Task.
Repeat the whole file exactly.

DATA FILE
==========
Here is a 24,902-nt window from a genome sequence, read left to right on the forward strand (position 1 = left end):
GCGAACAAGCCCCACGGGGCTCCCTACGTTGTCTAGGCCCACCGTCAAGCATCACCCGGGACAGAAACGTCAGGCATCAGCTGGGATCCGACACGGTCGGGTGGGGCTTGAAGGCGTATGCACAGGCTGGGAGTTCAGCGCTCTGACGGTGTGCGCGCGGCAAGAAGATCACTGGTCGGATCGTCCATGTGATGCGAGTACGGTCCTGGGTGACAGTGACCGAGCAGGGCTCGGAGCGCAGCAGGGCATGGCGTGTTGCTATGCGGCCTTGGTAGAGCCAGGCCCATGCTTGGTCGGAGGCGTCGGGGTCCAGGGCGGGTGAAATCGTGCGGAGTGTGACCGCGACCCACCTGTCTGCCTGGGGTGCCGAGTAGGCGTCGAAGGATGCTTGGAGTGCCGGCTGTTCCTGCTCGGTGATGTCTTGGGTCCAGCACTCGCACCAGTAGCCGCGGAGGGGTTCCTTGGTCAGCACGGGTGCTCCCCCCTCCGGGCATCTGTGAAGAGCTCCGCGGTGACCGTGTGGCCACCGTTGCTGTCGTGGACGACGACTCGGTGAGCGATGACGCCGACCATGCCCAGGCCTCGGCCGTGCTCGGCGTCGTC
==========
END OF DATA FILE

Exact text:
Here is a 24,902-nt window from a genome sequence, read left to right on the forward strand (position 1 = left end):
GCGAACAAGCCCCACGGGGCTCCCTACGTTGTCTAGGCCCACCGTCAAGCATCACCCGGGACAGAAACGTCAGGCATCAGCTGGGATCCGACACGGTCGGGTGGGGCTTGAAGGCGTATGCACAGGCTGGGAGTTCAGCGCTCTGACGGTGTGCGCGCGGCAAGAAGATCACTGGTCGGATCGTCCATGTGATGCGAGTACGGTCCTGGGTGACAGTGACCGAGCAGGGCTCGGAGCGCAGCAGGGCATGGCGTGTTGCTATGCGGCCTTGGTAGAGCCAGGCCCATGCTTGGTCGGAGGCGTCGGGGTCCAGGGCGGGTGAAATCGTGCGGAGTGTGACCGCGACCCACCTGTCTGCCTGGGGTGCCGAGTAGGCGTCGAAGGATGCTTGGAGTGCCGGCTGTTCCTGCTCGGTGATGTCTTGGGTCCAGCACTCGCACCAGTAGCCGCGGAGGGGTTCCTTGGTCAGCACGGGTGCTCCCCCCTCCGGGCATCTGTGAAGAGCTCCGCGGTGACCGTGTGGCCACCGTTGCTGTCGTGGACGACGACTCGGTGAGCGATGACGCCGACCATGCCCAGGCCTCGGCCGTGCTCGGCGTCGTC